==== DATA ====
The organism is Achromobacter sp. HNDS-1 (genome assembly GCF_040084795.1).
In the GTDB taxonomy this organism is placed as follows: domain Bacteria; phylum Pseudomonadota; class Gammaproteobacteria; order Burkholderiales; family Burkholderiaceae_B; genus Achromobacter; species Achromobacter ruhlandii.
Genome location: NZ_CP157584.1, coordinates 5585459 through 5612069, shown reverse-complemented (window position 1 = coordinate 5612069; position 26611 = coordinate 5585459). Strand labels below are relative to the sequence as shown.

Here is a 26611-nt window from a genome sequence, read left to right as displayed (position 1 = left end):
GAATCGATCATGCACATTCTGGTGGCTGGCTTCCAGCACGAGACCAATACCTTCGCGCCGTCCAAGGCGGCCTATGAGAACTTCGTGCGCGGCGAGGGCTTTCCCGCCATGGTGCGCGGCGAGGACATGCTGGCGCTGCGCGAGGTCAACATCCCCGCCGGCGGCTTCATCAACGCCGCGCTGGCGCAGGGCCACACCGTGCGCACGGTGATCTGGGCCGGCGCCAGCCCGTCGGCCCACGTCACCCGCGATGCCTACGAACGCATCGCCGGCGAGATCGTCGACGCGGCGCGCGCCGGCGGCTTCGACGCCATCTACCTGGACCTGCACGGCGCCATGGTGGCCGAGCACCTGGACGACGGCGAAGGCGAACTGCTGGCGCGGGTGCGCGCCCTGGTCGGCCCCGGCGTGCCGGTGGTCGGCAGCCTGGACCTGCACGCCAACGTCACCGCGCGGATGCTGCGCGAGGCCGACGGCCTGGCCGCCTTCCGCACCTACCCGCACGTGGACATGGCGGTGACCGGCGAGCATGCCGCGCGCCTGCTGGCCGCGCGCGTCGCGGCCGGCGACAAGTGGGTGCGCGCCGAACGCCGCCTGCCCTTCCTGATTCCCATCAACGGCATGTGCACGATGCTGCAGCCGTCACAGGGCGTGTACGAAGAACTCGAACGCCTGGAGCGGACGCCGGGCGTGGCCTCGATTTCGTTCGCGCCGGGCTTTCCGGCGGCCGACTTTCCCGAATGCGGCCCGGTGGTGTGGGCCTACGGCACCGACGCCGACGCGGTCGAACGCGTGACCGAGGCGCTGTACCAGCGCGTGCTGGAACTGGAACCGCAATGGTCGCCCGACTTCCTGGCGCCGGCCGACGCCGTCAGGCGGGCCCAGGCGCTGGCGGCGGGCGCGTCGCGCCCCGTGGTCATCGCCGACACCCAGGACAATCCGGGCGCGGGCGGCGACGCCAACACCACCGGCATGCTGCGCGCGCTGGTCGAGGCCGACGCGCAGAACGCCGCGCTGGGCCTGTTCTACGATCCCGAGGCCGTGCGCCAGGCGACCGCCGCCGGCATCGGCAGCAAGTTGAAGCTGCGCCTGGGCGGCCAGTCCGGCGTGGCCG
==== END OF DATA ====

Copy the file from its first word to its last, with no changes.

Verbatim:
The organism is Achromobacter sp. HNDS-1 (genome assembly GCF_040084795.1).
In the GTDB taxonomy this organism is placed as follows: domain Bacteria; phylum Pseudomonadota; class Gammaproteobacteria; order Burkholderiales; family Burkholderiaceae_B; genus Achromobacter; species Achromobacter ruhlandii.
Genome location: NZ_CP157584.1, coordinates 5585459 through 5612069, shown reverse-complemented (window position 1 = coordinate 5612069; position 26611 = coordinate 5585459). Strand labels below are relative to the sequence as shown.

Here is a 26611-nt window from a genome sequence, read left to right as displayed (position 1 = left end):
GAATCGATCATGCACATTCTGGTGGCTGGCTTCCAGCACGAGACCAATACCTTCGCGCCGTCCAAGGCGGCCTATGAGAACTTCGTGCGCGGCGAGGGCTTTCCCGCCATGGTGCGCGGCGAGGACATGCTGGCGCTGCGCGAGGTCAACATCCCCGCCGGCGGCTTCATCAACGCCGCGCTGGCGCAGGGCCACACCGTGCGCACGGTGATCTGGGCCGGCGCCAGCCCGTCGGCCCACGTCACCCGCGATGCCTACGAACGCATCGCCGGCGAGATCGTCGACGCGGCGCGCGCCGGCGGCTTCGACGCCATCTACCTGGACCTGCACGGCGCCATGGTGGCCGAGCACCTGGACGACGGCGAAGGCGAACTGCTGGCGCGGGTGCGCGCCCTGGTCGGCCCCGGCGTGCCGGTGGTCGGCAGCCTGGACCTGCACGCCAACGTCACCGCGCGGATGCTGCGCGAGGCCGACGGCCTGGCCGCCTTCCGCACCTACCCGCACGTGGACATGGCGGTGACCGGCGAGCATGCCGCGCGCCTGCTGGCCGCGCGCGTCGCGGCCGGCGACAAGTGGGTGCGCGCCGAACGCCGCCTGCCCTTCCTGATTCCCATCAACGGCATGTGCACGATGCTGCAGCCGTCACAGGGCGTGTACGAAGAACTCGAACGCCTGGAGCGGACGCCGGGCGTGGCCTCGATTTCGTTCGCGCCGGGCTTTCCGGCGGCCGACTTTCCCGAATGCGGCCCGGTGGTGTGGGCCTACGGCACCGACGCCGACGCGGTCGAACGCGTGACCGAGGCGCTGTACCAGCGCGTGCTGGAACTGGAACCGCAATGGTCGCCCGACTTCCTGGCGCCGGCCGACGCCGTCAGGCGGGCCCAGGCGCTGGCGGCGGGCGCGTCGCGCCCCGTGGTCATCGCCGACACCCAGGACAATCCGGGCGCGGGCGGCGACGCCAACACCACCGGCATGCTGCGCGCGCTGGTCGAGGCCGACGCGCAGAACGCCGCGCTGGGCCTGTTCTACGATCCCGAGGCCGTGCGCCAGGCGACCGCCGCCGGCATCGGCAGCAAGTTGAAGCTGCGCCTGGGCGGCCAGTCCGGCGTGGCCG